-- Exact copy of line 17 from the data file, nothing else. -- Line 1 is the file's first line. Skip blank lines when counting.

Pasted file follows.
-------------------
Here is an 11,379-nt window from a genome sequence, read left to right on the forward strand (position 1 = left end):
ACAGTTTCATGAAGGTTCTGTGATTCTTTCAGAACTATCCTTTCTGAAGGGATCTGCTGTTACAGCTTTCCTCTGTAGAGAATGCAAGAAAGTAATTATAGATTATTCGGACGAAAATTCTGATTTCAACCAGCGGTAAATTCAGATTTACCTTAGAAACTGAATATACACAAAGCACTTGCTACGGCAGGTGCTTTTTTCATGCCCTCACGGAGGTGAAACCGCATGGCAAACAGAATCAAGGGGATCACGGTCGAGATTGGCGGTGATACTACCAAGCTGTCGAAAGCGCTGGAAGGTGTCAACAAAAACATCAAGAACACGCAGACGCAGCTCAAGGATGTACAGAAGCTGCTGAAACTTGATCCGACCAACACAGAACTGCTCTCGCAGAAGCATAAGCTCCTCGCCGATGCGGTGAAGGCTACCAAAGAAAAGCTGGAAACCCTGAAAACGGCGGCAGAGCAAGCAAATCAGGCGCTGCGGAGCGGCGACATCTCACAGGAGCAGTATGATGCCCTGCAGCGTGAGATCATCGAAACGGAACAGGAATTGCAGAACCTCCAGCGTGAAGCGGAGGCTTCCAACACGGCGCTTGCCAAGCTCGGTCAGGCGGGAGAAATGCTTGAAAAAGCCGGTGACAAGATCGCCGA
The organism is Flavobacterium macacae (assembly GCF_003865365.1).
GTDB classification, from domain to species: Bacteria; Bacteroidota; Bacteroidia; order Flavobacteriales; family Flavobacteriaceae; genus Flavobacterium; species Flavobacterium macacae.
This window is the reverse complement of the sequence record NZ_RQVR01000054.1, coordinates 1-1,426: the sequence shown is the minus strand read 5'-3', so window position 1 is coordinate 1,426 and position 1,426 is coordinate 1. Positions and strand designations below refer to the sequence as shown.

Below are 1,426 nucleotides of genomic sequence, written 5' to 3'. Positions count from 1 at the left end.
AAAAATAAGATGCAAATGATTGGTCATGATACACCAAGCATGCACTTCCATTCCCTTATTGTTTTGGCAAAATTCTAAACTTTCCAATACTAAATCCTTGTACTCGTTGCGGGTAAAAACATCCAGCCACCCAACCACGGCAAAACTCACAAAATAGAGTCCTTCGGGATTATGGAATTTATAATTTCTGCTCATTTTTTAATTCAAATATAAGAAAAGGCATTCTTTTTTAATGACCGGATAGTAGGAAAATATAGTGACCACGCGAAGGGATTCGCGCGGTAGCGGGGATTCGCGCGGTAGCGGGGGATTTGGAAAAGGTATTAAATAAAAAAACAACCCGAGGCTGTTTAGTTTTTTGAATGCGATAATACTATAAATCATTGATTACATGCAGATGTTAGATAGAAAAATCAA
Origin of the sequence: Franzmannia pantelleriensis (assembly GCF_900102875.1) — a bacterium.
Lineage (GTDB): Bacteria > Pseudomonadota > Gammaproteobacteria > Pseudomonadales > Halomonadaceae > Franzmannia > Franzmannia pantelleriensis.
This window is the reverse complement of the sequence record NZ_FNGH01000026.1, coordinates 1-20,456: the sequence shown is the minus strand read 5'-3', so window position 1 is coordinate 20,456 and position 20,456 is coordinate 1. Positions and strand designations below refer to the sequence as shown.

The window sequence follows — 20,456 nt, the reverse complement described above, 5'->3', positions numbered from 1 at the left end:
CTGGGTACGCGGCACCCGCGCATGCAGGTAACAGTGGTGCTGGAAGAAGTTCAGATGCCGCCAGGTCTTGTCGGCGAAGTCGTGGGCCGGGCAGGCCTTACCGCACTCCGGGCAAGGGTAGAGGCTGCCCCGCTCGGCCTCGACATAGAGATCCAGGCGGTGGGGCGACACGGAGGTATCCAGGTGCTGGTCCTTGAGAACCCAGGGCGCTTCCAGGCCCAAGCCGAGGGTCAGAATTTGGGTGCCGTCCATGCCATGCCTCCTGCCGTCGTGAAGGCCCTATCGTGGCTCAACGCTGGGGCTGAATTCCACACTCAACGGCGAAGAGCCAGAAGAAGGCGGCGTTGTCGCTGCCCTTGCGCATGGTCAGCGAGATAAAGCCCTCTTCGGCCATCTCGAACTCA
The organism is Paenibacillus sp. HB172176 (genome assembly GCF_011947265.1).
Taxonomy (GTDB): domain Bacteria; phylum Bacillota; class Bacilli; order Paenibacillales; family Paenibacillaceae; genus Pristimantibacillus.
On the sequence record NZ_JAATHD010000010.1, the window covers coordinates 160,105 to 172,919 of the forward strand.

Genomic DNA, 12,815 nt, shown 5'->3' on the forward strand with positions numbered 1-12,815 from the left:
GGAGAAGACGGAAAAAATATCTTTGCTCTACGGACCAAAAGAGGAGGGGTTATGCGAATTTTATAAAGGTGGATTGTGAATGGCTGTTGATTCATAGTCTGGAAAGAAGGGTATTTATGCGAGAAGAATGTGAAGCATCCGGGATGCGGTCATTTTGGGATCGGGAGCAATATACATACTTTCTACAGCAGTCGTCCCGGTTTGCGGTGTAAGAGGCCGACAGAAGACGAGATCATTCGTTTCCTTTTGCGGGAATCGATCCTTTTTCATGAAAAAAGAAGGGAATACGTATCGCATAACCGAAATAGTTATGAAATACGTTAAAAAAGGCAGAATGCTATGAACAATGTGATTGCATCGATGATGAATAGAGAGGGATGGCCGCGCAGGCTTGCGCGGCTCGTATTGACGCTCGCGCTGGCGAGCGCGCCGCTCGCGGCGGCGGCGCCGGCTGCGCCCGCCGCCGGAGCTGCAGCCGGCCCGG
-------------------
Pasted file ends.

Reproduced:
GGAGAAGACGGAAAAAATATCTTTGCTCTACGGACCAAAAGAGGAGGGGTTATGCGAATTTTATAAAGGTGGATTGTGAATGGCTGTTGATTCATAGTCTGGAAAGAAGGGTATTTATGCGAGAAGAATGTGAAGCATCCGGGATGCGGTCATTTTGGGATCGGGAGCAATATACATACTTTCTACAGCAGTCGTCCCGGTTTGCGGTGTAAGAGGCCGACAGAAGACGAGATCATTCGTTTCCTTTTGCGGGAATCGATCCTTTTTCATGAAAAAAGAAGGGAATACGTATCGCATAACCGAAATAGTTATGAAATACGTTAAAAAAGGCAGAATGCTATGAACAATGTGATTGCATCGATGATGAATAGAGAGGGATGGCCGCGCAGGCTTGCGCGGCTCGTATTGACGCTCGCGCTGGCGAGCGCGCCGCTCGCGGCGGCGGCGCCGGCTGCGCCCGCCGCCGGAGCTGCAGCCGGCCCGG